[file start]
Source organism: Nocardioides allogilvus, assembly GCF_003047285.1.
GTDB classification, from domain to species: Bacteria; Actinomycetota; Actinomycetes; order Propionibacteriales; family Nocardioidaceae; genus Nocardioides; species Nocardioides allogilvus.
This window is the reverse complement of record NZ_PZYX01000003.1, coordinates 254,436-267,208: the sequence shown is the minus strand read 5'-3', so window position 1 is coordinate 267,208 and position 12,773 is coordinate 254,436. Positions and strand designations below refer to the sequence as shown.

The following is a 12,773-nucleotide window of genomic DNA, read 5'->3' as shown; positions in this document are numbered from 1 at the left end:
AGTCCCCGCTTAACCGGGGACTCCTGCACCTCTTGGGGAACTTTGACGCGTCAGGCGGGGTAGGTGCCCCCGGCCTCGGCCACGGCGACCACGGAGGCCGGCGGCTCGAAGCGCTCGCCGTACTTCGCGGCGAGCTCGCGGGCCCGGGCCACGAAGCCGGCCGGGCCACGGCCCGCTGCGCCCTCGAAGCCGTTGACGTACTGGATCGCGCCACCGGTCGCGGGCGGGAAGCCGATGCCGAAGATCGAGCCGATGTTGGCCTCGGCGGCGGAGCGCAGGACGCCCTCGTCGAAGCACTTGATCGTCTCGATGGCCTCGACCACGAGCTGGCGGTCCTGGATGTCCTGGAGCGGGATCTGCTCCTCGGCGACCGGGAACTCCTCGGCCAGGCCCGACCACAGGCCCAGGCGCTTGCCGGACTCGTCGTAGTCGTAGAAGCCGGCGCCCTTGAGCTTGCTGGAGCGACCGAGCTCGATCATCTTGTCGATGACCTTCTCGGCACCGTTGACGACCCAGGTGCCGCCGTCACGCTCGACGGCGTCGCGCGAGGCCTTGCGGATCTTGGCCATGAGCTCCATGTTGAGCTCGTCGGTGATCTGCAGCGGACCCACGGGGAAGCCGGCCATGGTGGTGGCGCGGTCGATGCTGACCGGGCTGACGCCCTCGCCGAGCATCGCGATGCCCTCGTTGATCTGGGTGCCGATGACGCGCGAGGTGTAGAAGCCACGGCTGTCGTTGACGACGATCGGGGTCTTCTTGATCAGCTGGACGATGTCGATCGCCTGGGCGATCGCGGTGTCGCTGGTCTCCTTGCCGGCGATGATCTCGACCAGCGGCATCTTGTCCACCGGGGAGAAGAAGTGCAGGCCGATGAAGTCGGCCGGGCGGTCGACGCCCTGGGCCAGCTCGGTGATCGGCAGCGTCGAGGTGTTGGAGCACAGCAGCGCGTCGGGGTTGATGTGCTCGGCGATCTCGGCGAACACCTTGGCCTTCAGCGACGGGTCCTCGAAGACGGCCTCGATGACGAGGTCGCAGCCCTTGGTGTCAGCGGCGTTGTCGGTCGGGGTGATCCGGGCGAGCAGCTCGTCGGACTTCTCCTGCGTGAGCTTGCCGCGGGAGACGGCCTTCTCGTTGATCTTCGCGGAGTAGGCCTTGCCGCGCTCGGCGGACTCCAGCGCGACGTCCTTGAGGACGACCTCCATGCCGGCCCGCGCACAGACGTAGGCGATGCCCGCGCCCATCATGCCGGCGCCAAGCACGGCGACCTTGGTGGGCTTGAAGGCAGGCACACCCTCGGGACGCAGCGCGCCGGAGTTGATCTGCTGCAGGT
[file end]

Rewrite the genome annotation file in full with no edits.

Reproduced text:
Source organism: Nocardioides allogilvus, assembly GCF_003047285.1.
GTDB classification, from domain to species: Bacteria; Actinomycetota; Actinomycetes; order Propionibacteriales; family Nocardioidaceae; genus Nocardioides; species Nocardioides allogilvus.
This window is the reverse complement of record NZ_PZYX01000003.1, coordinates 254,436-267,208: the sequence shown is the minus strand read 5'-3', so window position 1 is coordinate 267,208 and position 12,773 is coordinate 254,436. Positions and strand designations below refer to the sequence as shown.

The following is a 12,773-nucleotide window of genomic DNA, read 5'->3' as shown; positions in this document are numbered from 1 at the left end:
AGTCCCCGCTTAACCGGGGACTCCTGCACCTCTTGGGGAACTTTGACGCGTCAGGCGGGGTAGGTGCCCCCGGCCTCGGCCACGGCGACCACGGAGGCCGGCGGCTCGAAGCGCTCGCCGTACTTCGCGGCGAGCTCGCGGGCCCGGGCCACGAAGCCGGCCGGGCCACGGCCCGCTGCGCCCTCGAAGCCGTTGACGTACTGGATCGCGCCACCGGTCGCGGGCGGGAAGCCGATGCCGAAGATCGAGCCGATGTTGGCCTCGGCGGCGGAGCGCAGGACGCCCTCGTCGAAGCACTTGATCGTCTCGATGGCCTCGACCACGAGCTGGCGGTCCTGGATGTCCTGGAGCGGGATCTGCTCCTCGGCGACCGGGAACTCCTCGGCCAGGCCCGACCACAGGCCCAGGCGCTTGCCGGACTCGTCGTAGTCGTAGAAGCCGGCGCCCTTGAGCTTGCTGGAGCGACCGAGCTCGATCATCTTGTCGATGACCTTCTCGGCACCGTTGACGACCCAGGTGCCGCCGTCACGCTCGACGGCGTCGCGCGAGGCCTTGCGGATCTTGGCCATGAGCTCCATGTTGAGCTCGTCGGTGATCTGCAGCGGACCCACGGGGAAGCCGGCCATGGTGGTGGCGCGGTCGATGCTGACCGGGCTGACGCCCTCGCCGAGCATCGCGATGCCCTCGTTGATCTGGGTGCCGATGACGCGCGAGGTGTAGAAGCCACGGCTGTCGTTGACGACGATCGGGGTCTTCTTGATCAGCTGGACGATGTCGATCGCCTGGGCGATCGCGGTGTCGCTGGTCTCCTTGCCGGCGATGATCTCGACCAGCGGCATCTTGTCCACCGGGGAGAAGAAGTGCAGGCCGATGAAGTCGGCCGGGCGGTCGACGCCCTGGGCCAGCTCGGTGATCGGCAGCGTCGAGGTGTTGGAGCACAGCAGCGCGTCGGGGTTGATGTGCTCGGCGATCTCGGCGAACACCTTGGCCTTCAGCGACGGGTCCTCGAAGACGGCCTCGATGACGAGGTCGCAGCCCTTGGTGTCAGCGGCGTTGTCGGTCGGGGTGATCCGGGCGAGCAGCTCGTCGGACTTCTCCTGCGTGAGCTTGCCGCGGGAGACGGCCTTCTCGTTGATCTTCGCGGAGTAGGCCTTGCCGCGCTCGGCGGACTCCAGCGCGACGTCCTTGAGGACGACCTCCATGCCGGCCCGCGCACAGACGTAGGCGATGCCCGCGCCCATCATGCCGGCGCCAAGCACGGCGACCTTGGTGGGCTTGAAGGCAGGCACACCCTCGGGACGCAGCGCGCCGGAGTTGATCTGCTGCAGGT